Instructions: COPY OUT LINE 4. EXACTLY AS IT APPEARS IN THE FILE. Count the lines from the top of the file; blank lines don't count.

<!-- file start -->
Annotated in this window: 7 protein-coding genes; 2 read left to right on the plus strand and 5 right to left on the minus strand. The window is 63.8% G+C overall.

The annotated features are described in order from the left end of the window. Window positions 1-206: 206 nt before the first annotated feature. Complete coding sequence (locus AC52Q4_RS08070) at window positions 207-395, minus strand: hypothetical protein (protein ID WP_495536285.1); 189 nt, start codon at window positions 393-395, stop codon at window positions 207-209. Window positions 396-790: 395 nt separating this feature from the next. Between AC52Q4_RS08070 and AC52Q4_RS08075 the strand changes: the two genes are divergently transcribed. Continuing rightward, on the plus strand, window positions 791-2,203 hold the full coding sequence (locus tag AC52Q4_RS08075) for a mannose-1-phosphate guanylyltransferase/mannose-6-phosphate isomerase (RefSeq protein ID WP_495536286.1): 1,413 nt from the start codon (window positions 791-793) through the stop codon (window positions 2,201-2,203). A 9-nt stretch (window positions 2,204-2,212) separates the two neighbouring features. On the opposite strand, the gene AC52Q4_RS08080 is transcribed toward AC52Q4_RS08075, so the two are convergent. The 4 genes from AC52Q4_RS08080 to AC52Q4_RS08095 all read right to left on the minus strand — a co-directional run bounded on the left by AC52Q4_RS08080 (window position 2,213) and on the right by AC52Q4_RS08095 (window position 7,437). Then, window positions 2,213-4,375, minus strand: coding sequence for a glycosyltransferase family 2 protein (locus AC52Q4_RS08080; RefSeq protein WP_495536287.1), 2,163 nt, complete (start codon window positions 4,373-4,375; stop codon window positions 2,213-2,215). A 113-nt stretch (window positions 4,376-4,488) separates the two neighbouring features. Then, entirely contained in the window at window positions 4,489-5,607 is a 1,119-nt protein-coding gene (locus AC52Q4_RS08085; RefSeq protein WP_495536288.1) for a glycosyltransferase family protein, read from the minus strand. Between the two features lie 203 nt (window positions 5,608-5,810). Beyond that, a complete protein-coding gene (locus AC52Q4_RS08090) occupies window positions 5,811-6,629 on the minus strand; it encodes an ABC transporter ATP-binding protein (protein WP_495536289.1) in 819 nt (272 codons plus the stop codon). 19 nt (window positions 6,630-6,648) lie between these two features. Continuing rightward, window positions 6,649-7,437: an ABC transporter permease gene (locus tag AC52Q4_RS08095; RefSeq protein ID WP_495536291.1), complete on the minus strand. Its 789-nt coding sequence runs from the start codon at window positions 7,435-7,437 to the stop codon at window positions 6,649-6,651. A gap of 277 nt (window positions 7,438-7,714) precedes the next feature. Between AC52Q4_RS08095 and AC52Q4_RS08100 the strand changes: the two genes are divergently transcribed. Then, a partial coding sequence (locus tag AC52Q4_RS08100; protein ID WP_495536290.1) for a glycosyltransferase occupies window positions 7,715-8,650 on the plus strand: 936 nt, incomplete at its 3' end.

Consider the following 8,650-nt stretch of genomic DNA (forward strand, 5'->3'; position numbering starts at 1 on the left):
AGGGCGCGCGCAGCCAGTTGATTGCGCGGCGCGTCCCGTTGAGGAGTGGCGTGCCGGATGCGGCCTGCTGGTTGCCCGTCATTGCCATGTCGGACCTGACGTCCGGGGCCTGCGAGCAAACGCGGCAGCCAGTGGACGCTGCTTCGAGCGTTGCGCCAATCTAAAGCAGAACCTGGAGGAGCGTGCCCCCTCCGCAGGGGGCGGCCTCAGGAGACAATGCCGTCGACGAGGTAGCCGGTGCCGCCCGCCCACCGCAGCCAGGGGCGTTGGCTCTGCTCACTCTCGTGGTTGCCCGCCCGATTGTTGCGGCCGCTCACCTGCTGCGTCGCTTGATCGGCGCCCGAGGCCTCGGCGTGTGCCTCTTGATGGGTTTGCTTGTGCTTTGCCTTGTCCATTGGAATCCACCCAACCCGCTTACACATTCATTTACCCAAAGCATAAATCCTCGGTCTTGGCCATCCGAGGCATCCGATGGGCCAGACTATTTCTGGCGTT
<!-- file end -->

AGGGCGCGCGCAGCCAGTTGATTGCGCGGCGCGTCCCGTTGAGGAGTGGCGTGCCGGATGCGGCCTGCTGGTTGCCCGTCATTGCCATGTCGGACCTGACGTCCGGGGCCTGCGAGCAAACGCGGCAGCCAGTGGACGCTGCTTCGAGCGTTGCGCCAATCTAAAGCAGAACCTGGAGGAGCGTGCCCCCTCCGCAGGGGGCGGCCTCAGGAGACAATGCCGTCGACGAGGTAGCCGGTGCCGCCCGCCCACCGCAGCCAGGGGCGTTGGCTCTGCTCACTCTCGTGGTTGCCCGCCCGATTGTTGCGGCCGCTCACCTGCTGCGTCGCTTGATCGGCGCCCGAGGCCTCGGCGTGTGCCTCTTGATGGGTTTGCTTGTGCTTTGCCTTGTCCATTGGAATCCACCCAACCCGCTTACACATTCATTTACCCAAAGCATAAATCCTCGGTCTTGGCCATCCGAGGCATCCGATGGGCCAGACTATTTCTGGCGTT